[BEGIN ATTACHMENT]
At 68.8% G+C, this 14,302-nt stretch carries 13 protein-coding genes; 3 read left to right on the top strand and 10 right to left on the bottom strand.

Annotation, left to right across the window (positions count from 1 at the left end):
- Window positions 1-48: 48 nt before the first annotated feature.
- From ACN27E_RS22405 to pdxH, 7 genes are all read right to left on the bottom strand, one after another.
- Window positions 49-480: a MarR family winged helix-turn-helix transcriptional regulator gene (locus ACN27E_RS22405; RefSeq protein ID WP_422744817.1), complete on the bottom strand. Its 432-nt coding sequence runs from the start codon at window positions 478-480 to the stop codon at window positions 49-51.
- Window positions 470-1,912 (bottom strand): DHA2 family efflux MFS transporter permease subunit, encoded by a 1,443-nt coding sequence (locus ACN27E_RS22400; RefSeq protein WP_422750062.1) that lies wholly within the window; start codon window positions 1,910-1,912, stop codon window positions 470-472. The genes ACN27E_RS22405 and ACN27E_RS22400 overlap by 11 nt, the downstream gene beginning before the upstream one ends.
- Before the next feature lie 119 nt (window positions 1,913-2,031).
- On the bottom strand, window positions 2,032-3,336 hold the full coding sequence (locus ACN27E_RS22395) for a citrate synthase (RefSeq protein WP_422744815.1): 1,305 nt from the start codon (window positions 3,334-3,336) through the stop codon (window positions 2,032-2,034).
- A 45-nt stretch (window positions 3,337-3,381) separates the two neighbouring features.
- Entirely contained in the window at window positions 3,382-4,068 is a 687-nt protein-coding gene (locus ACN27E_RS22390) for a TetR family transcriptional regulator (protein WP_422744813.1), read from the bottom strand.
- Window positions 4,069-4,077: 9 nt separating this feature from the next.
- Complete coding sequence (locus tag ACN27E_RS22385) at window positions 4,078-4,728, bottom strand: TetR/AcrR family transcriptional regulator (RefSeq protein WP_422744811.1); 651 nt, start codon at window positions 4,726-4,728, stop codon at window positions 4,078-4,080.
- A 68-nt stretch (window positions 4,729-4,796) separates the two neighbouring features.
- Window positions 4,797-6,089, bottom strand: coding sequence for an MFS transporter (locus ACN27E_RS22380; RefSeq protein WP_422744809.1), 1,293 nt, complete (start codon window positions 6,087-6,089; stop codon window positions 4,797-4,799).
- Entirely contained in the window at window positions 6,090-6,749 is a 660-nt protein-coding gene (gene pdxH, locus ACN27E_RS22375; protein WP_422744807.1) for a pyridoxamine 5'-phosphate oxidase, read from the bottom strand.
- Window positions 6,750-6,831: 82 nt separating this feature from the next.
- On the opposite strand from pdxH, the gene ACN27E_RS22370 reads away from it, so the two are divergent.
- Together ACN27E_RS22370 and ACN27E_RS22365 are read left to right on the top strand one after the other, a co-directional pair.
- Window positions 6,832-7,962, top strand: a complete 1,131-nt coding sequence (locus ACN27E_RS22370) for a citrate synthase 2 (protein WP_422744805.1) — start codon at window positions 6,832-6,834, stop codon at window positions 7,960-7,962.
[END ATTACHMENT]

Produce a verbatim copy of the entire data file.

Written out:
At 68.8% G+C, this 14,302-nt stretch carries 13 protein-coding genes; 3 read left to right on the top strand and 10 right to left on the bottom strand.

Annotation, left to right across the window (positions count from 1 at the left end):
- Window positions 1-48: 48 nt before the first annotated feature.
- From ACN27E_RS22405 to pdxH, 7 genes are all read right to left on the bottom strand, one after another.
- Window positions 49-480: a MarR family winged helix-turn-helix transcriptional regulator gene (locus ACN27E_RS22405; RefSeq protein ID WP_422744817.1), complete on the bottom strand. Its 432-nt coding sequence runs from the start codon at window positions 478-480 to the stop codon at window positions 49-51.
- Window positions 470-1,912 (bottom strand): DHA2 family efflux MFS transporter permease subunit, encoded by a 1,443-nt coding sequence (locus ACN27E_RS22400; RefSeq protein WP_422750062.1) that lies wholly within the window; start codon window positions 1,910-1,912, stop codon window positions 470-472. The genes ACN27E_RS22405 and ACN27E_RS22400 overlap by 11 nt, the downstream gene beginning before the upstream one ends.
- Before the next feature lie 119 nt (window positions 1,913-2,031).
- On the bottom strand, window positions 2,032-3,336 hold the full coding sequence (locus ACN27E_RS22395) for a citrate synthase (RefSeq protein WP_422744815.1): 1,305 nt from the start codon (window positions 3,334-3,336) through the stop codon (window positions 2,032-2,034).
- A 45-nt stretch (window positions 3,337-3,381) separates the two neighbouring features.
- Entirely contained in the window at window positions 3,382-4,068 is a 687-nt protein-coding gene (locus ACN27E_RS22390) for a TetR family transcriptional regulator (protein WP_422744813.1), read from the bottom strand.
- Window positions 4,069-4,077: 9 nt separating this feature from the next.
- Complete coding sequence (locus tag ACN27E_RS22385) at window positions 4,078-4,728, bottom strand: TetR/AcrR family transcriptional regulator (RefSeq protein WP_422744811.1); 651 nt, start codon at window positions 4,726-4,728, stop codon at window positions 4,078-4,080.
- A 68-nt stretch (window positions 4,729-4,796) separates the two neighbouring features.
- Window positions 4,797-6,089, bottom strand: coding sequence for an MFS transporter (locus ACN27E_RS22380; RefSeq protein WP_422744809.1), 1,293 nt, complete (start codon window positions 6,087-6,089; stop codon window positions 4,797-4,799).
- Entirely contained in the window at window positions 6,090-6,749 is a 660-nt protein-coding gene (gene pdxH, locus ACN27E_RS22375; protein WP_422744807.1) for a pyridoxamine 5'-phosphate oxidase, read from the bottom strand.
- Window positions 6,750-6,831: 82 nt separating this feature from the next.
- On the opposite strand from pdxH, the gene ACN27E_RS22370 reads away from it, so the two are divergent.
- Together ACN27E_RS22370 and ACN27E_RS22365 are read left to right on the top strand one after the other, a co-directional pair.
- Window positions 6,832-7,962, top strand: a complete 1,131-nt coding sequence (locus ACN27E_RS22370) for a citrate synthase 2 (protein WP_422744805.1) — start codon at window positions 6,832-6,834, stop codon at window positions 7,960-7,962.